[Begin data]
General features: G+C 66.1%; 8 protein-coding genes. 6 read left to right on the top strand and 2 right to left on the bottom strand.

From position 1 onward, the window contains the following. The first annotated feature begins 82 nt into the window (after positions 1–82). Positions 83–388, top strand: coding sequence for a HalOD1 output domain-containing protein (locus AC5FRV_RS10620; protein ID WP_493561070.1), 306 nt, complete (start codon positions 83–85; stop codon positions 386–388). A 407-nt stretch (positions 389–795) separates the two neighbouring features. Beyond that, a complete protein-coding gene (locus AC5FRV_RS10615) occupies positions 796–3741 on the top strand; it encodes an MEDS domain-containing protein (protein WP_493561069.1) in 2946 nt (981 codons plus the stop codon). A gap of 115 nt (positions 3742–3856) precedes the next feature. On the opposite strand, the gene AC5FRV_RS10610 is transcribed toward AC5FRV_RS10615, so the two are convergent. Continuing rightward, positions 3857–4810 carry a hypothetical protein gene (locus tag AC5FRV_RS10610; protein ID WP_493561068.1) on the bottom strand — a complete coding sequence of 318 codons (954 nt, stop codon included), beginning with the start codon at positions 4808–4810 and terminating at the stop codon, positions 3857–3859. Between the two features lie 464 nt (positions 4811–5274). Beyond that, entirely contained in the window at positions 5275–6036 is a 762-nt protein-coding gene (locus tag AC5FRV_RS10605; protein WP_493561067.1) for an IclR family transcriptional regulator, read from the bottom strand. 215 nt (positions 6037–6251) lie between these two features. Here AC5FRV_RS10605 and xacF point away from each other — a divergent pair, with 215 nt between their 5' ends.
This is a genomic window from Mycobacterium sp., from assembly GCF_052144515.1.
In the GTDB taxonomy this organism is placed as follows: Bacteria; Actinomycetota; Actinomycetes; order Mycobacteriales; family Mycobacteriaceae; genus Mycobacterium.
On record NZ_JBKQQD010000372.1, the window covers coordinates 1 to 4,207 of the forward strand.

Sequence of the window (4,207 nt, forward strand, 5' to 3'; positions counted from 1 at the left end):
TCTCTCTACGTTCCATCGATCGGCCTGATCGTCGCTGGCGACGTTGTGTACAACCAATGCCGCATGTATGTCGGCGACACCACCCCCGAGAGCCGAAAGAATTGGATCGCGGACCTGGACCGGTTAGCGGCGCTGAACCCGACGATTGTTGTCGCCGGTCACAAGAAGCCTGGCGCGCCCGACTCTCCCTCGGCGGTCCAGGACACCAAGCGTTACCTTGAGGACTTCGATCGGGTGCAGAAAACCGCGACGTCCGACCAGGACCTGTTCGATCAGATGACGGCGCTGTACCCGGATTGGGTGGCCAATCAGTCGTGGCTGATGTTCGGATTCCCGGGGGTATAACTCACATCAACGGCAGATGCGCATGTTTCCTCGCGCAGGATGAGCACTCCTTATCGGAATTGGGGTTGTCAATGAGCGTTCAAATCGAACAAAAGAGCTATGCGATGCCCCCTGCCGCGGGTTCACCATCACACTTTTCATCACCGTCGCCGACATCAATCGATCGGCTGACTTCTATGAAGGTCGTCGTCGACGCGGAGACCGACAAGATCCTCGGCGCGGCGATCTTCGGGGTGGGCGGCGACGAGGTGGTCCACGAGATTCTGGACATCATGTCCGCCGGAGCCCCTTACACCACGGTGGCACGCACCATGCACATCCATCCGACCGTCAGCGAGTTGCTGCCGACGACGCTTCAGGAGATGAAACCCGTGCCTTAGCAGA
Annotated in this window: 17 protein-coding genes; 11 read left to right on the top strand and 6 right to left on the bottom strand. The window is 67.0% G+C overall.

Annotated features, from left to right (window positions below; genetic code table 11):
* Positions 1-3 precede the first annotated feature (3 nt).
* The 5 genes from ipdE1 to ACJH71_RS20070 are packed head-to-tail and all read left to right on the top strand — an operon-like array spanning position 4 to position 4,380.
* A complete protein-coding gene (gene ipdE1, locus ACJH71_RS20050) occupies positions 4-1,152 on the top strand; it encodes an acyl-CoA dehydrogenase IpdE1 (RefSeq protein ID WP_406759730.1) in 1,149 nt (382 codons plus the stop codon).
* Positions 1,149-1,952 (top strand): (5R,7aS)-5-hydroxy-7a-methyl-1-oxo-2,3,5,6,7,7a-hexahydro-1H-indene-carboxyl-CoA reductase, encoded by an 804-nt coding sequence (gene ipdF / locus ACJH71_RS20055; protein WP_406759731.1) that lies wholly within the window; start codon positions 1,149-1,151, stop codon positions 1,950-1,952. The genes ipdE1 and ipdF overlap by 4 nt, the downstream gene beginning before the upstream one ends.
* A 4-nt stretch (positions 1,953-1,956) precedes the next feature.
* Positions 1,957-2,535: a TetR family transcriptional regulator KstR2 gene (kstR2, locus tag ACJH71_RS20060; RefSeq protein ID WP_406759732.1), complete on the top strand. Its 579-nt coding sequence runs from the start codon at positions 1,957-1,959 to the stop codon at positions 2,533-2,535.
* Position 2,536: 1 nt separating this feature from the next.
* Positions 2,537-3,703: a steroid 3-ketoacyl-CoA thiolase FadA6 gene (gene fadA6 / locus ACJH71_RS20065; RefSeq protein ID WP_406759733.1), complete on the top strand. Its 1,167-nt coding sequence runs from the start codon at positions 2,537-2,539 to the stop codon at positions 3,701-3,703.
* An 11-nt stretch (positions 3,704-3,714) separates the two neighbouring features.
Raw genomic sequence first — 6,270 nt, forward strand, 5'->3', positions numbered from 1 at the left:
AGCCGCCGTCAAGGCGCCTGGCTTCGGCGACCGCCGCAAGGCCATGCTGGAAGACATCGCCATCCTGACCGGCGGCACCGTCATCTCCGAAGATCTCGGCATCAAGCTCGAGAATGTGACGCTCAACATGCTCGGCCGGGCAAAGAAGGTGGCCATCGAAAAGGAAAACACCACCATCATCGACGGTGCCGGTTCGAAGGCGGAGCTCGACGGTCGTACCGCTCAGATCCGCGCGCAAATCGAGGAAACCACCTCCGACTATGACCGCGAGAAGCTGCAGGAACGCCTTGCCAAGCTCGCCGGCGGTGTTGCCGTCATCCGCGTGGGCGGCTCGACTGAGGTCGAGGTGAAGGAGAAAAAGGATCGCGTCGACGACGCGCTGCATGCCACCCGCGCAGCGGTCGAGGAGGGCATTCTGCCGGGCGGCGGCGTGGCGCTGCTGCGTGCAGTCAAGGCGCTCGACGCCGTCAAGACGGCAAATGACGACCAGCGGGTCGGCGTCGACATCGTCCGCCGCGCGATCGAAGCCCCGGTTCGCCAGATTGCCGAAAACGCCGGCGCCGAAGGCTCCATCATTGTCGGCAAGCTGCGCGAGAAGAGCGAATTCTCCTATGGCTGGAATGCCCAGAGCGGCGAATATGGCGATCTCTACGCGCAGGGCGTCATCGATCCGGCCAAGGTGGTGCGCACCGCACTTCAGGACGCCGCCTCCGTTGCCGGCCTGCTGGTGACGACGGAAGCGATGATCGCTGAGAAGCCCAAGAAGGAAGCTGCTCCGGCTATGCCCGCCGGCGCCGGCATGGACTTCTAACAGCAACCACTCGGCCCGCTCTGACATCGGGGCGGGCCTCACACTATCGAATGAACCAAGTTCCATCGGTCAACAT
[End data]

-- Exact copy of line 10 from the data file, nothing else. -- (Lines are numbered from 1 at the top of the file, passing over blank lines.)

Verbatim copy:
* Positions 1-3 precede the first annotated feature (3 nt).